There’s nothing better than the juicy, flavorful hard candy from your local gourmet candy shop . . . unless you make it yourself, that is! Making perfect hard candy at home is easier than you think. You just need the right tools, a few simple ingredients, and your imagination.
Try these tips the next time you want to make something special in the kitchen. Your family will love it!
1. Stock up on basic candymaking tools.
You’ll need a medium-size saucepan (3 or 4 quarts) with a heavy bottom and straight sides.
You’ll also need a long-handled wooden spoon, a pastry brush (used to brush off any crystals that might form), and a good candy thermometer with a metal clamp that attaches to the side of your saucepan.
2. Get the weather forecast.
Did you know that humidity has an enormous effect on the outcome of your hard candy? Because sugar attracts water, rainy days can wreak havoc on even your best attempts at homemade delicacies. Make it easier on yourself—wait for a clear, dry day to try out your recipes.
3. Test your thermometer.
Test your thermometer by placing it in a pan of water and bringing it to the boiling point. It should now register 212 degrees at sea level. If it registers 214 degrees, you can correct it by adding two degrees to those given in the recipe; if 210 degrees, by subtracting. If it's more than a few degrees off in either direction, you need a new thermometer.
4. Use fresh ingredients.
Sugar is the most basic ingredient in hard candy. Be sure to use a new package of sugar each time you make your recipes to ensure that the sugar hasn’t been contaminated by other common kitchen ingredients.
If your recipe calls for butter, be sure to use the unsalted variety. Salted butter and margarine can adversely effect the cooking time, texture, and taste of your efforts.
5. Go easy on the food coloring.
Colors like green and yellow look much more appetizing when they’re applied lightly, so be sure to add food coloring gradually. You can slowly add more until you reach the intensity you want.
6. Use the proper storage techniques.
After cooling your candies, store them in airtight jars without wrapping them first. Never store hard candy in the same container as desserts that lose moisture, such as fudge.
Ready to begin? Try this basic hard candy recipe—-and have fun!

2 cups sugar
3/4 cup water
2/3 cup light corn syrup
Flavorings and colorings to taste (just a few drops will do)
Measure 2 cups sugar, 2/3 cup light corn syrup and 3/4 cup water into a saucepan and blend together. Place over low heat and stir until mixture boils. Cover the saucepan for 5 minutes so that any sugar crystals that have formed on the sides ofthe pan will be washed down. Now put in the candy thermometer and let the candy boil without stirring. Using a pastry brush or a fork wrapped with muslin and dipped in water, wash off any crystals that might form. After the candy reaches 280 degrees, lower heat so as not to discolor the candy. When candy thermometer registers 300 degrees, remove pan from the heat and allow it to stand until all the bubbles have simmered down. Then add the flavoring and coloring. There are many to choose from but one favorite is anise along with red coloring. One teaspoon of a flavoring extract should be used for this recipe, while only a few drops of an oil such as peppermint, wintergreen or cinnamon are enough. Coloring should be added gradually until the desired intensity is reached. It is important to stir these in as gently as possible. Too much stirring will cause the syrup to solidify into a hard sugary lump. Now the candy is ready to be formed. It may be poured into a pan, 7 by 7 inches, and marked into squares as it begins to harden. Or it may be poured in rounds on skewers or sticks to form lollipops.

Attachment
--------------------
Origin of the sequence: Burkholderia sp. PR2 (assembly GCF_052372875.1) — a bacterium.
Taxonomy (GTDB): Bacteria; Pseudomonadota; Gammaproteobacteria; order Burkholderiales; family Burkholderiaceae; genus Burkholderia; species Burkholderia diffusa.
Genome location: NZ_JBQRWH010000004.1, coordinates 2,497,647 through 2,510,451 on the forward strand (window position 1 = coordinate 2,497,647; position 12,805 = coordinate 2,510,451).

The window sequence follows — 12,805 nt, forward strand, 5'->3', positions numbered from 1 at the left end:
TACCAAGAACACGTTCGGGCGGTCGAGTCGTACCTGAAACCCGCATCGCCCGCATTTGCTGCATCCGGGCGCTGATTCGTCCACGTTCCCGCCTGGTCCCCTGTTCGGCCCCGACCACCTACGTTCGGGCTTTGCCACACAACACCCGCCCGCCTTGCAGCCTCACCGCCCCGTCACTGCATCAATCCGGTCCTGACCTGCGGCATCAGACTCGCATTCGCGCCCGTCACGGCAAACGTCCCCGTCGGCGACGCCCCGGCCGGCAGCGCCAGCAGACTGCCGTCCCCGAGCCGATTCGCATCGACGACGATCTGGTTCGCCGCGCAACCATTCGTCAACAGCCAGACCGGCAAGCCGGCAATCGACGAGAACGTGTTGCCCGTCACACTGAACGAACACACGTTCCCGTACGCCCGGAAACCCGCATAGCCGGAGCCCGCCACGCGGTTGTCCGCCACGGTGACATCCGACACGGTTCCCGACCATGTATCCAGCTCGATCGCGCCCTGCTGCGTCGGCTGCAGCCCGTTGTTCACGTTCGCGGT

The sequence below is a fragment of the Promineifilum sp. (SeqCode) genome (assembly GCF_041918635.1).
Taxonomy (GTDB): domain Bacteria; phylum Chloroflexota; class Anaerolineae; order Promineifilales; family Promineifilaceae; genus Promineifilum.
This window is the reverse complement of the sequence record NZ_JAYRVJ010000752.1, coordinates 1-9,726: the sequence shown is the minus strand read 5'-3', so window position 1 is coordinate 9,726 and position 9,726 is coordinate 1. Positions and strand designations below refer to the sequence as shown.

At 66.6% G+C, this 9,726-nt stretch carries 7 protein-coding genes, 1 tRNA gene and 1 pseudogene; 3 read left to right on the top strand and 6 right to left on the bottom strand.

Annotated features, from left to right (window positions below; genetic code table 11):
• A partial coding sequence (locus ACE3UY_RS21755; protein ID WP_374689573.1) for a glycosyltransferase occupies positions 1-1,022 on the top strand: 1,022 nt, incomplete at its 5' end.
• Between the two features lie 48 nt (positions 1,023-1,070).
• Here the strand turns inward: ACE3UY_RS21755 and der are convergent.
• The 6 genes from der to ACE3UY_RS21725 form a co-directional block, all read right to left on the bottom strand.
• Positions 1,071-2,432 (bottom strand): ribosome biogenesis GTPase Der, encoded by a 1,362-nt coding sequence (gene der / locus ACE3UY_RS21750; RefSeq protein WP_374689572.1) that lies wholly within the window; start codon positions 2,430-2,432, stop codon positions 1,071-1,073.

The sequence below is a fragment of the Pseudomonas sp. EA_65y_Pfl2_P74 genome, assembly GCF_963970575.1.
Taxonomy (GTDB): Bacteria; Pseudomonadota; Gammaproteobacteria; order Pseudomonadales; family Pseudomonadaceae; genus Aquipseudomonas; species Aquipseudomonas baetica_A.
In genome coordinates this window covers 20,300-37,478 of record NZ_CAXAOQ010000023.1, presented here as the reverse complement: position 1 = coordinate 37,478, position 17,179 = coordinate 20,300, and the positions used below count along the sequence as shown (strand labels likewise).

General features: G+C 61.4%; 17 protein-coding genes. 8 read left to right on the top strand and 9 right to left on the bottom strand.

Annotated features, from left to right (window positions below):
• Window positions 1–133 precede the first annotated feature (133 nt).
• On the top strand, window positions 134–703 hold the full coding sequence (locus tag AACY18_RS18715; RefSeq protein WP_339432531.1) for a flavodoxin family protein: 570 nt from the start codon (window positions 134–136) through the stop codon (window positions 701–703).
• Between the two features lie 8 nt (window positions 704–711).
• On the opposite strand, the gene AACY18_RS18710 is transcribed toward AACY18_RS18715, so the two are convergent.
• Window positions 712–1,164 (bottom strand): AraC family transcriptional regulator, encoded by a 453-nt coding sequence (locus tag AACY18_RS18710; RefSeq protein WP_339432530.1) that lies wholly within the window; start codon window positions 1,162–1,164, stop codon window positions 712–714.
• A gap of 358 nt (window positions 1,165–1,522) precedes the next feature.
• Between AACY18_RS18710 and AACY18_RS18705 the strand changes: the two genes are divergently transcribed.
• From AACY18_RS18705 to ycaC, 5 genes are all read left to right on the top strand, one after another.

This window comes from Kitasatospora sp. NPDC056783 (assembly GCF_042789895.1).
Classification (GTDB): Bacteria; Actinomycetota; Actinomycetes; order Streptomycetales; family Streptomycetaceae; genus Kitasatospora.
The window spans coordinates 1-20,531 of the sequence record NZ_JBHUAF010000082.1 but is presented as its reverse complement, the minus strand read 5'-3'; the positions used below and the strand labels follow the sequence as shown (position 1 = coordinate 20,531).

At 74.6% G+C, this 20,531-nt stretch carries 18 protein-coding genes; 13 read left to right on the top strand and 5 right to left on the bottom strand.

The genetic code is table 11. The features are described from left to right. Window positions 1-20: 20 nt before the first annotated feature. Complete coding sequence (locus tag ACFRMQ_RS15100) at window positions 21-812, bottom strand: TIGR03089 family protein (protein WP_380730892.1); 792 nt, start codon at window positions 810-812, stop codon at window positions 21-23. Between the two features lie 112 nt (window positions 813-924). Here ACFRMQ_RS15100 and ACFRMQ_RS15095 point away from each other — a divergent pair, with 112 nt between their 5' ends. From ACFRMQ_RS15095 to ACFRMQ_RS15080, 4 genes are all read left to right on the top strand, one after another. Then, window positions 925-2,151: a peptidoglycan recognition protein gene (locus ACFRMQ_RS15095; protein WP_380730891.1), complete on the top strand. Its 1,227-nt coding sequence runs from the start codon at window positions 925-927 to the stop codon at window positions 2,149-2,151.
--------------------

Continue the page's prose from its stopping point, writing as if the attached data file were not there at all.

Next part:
Vanessa Kirkland is publisher of the cherished recipe collection, "Candymaking Secrets," by Virginia Pasley. This long-lost collection includes 67 vintage recipes for making delicious old-fashioned candies at home . . . without a single cooking class.
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ORIENTAL FUDGE  From WWW Society Cook-Book undated

1 cup sugar, 1/2 cup milk or cream, 1/4 cup honey, white of 1 egg, boil the milk and sugar 2 minutes, add the honey and boil to soft ball stage, have the white of 1 egg beaten stiff, and pour 1/2 of the boiling mass slowly over it,  beating constantly, return the other 1/2 to the fire and cook to hard ball stage, then pour into first 1/2 and beat all together until it stiffens, put into shallow pan and cut in squares.  Nuts or crystalized fruits may be used.


FRUIT CANDY West Bend Cook Book 1902

1 cup molasses, 1 1/2 cups sugar, 1/2 cup butter, 1/2 cup figs, 1 1/2 cups currants, 1/2 cup raisins, 1 1/2 cups mixed nuts, little citron.

Seed and chop the raisins, chop the figs and citron together, chop the nuts, not too fine, wash and dry the currants.  Boil the molasses and sugar together until it will harden in cold water, then take from the stove, stir in the butter, fruit and nuts and pour thick into buttered pans.  

SMITH COLLEGE FUDGES West Bend Cook Book 1902

2 cups sugar, 1/4 cup butter, 1 teaspoon vanilla, 3/4 cup milk or cream, 3 tablespoons molasses, 2 squares chocolate.

Cook sugar, molasses, milk and butter till it comes to a boil, then add the chocolate, cut fine, and cook till it strings, stirring all the time; remove from the fire and when partially cool add vanilla, turn into well greased pan and cut into squares.